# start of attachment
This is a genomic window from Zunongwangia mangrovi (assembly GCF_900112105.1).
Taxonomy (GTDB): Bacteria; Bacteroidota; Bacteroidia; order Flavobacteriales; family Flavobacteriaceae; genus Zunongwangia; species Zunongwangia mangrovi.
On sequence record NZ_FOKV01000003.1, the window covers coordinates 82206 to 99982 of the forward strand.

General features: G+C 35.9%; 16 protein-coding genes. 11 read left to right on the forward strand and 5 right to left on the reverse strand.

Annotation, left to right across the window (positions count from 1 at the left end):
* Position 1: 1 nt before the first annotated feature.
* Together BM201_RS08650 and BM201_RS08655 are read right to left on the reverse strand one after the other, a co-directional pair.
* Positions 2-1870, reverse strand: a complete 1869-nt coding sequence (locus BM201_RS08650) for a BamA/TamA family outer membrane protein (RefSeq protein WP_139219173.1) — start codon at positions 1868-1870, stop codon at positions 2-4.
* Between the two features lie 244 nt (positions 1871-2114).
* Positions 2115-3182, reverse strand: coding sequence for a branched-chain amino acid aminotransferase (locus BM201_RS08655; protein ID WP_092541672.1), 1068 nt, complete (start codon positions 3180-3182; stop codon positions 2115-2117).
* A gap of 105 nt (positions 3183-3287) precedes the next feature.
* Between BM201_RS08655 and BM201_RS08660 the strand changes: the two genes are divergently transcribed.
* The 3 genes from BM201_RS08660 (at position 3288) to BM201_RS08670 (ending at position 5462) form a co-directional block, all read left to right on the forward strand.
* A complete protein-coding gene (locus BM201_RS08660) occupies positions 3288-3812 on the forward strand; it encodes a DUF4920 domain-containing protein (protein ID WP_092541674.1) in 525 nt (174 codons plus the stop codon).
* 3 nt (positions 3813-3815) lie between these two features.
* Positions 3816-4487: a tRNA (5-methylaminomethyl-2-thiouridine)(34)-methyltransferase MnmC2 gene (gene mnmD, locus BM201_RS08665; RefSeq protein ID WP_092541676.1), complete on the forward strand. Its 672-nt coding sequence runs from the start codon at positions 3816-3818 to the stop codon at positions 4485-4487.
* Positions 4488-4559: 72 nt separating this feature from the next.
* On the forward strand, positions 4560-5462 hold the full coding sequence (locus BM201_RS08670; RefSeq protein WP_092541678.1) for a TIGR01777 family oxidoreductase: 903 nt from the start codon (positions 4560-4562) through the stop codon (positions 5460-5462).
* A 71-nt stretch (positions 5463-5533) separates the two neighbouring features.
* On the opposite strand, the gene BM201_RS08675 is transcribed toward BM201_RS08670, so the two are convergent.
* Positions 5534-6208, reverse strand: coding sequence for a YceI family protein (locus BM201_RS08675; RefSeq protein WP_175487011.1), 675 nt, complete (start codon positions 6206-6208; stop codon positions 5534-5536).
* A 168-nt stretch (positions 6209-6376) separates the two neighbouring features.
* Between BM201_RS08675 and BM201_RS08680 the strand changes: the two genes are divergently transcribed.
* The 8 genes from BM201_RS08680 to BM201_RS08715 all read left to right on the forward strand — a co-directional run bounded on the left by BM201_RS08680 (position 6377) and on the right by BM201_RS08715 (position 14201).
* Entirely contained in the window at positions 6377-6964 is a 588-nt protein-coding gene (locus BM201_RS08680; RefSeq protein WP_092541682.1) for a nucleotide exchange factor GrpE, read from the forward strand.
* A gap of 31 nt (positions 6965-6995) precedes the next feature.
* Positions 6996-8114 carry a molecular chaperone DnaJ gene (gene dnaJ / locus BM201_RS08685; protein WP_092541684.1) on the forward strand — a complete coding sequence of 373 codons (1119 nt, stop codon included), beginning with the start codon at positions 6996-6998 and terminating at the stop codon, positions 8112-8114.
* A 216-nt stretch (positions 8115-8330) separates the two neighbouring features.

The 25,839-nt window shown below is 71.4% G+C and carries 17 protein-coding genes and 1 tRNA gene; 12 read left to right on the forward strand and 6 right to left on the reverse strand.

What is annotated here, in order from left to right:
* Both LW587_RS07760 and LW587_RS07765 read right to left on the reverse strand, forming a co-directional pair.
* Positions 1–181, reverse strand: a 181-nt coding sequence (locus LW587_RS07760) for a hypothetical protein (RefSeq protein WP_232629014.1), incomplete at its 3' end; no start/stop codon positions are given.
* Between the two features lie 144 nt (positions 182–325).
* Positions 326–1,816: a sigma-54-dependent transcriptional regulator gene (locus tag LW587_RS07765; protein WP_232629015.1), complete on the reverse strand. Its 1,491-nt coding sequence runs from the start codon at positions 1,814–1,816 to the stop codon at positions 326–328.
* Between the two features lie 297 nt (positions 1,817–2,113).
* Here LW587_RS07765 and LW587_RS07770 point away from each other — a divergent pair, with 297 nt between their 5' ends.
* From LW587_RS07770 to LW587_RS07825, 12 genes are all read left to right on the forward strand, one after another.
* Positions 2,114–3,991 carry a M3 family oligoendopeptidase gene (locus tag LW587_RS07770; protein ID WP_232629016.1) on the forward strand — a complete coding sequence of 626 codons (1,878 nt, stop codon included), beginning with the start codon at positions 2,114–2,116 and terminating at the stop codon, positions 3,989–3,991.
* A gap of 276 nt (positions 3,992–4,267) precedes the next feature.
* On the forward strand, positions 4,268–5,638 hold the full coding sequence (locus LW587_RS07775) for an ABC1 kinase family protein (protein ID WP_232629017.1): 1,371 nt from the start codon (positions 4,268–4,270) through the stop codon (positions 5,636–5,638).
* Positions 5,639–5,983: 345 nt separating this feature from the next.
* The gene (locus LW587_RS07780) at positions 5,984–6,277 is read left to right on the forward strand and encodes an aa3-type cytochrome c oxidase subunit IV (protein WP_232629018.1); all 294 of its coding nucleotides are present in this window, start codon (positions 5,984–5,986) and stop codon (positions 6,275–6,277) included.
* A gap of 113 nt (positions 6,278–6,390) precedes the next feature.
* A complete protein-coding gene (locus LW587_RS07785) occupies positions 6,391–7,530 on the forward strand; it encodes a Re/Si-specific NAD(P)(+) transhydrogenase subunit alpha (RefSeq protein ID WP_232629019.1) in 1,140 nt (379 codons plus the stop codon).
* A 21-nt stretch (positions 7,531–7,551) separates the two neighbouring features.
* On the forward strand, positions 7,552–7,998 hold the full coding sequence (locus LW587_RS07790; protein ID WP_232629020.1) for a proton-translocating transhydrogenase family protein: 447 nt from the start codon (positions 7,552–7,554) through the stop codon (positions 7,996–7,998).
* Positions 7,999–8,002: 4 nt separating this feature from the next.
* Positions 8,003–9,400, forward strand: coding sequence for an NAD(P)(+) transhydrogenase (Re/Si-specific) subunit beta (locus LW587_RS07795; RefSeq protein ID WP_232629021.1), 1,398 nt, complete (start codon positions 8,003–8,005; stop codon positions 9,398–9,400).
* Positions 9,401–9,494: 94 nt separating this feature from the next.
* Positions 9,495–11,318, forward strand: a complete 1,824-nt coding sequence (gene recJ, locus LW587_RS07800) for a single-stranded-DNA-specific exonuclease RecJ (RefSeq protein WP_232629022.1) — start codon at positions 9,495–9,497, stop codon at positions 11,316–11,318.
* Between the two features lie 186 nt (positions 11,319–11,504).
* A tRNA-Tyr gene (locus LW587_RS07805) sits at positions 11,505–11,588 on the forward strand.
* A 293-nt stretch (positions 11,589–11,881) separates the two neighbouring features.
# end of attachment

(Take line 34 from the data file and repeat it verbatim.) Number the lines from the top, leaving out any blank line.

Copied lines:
* Positions 326–1,816: a sigma-54-dependent transcriptional regulator gene (locus tag LW587_RS07765; protein WP_232629015.1), complete on the reverse strand. Its 1,491-nt coding sequence runs from the start codon at positions 1,814–1,816 to the stop codon at positions 326–328.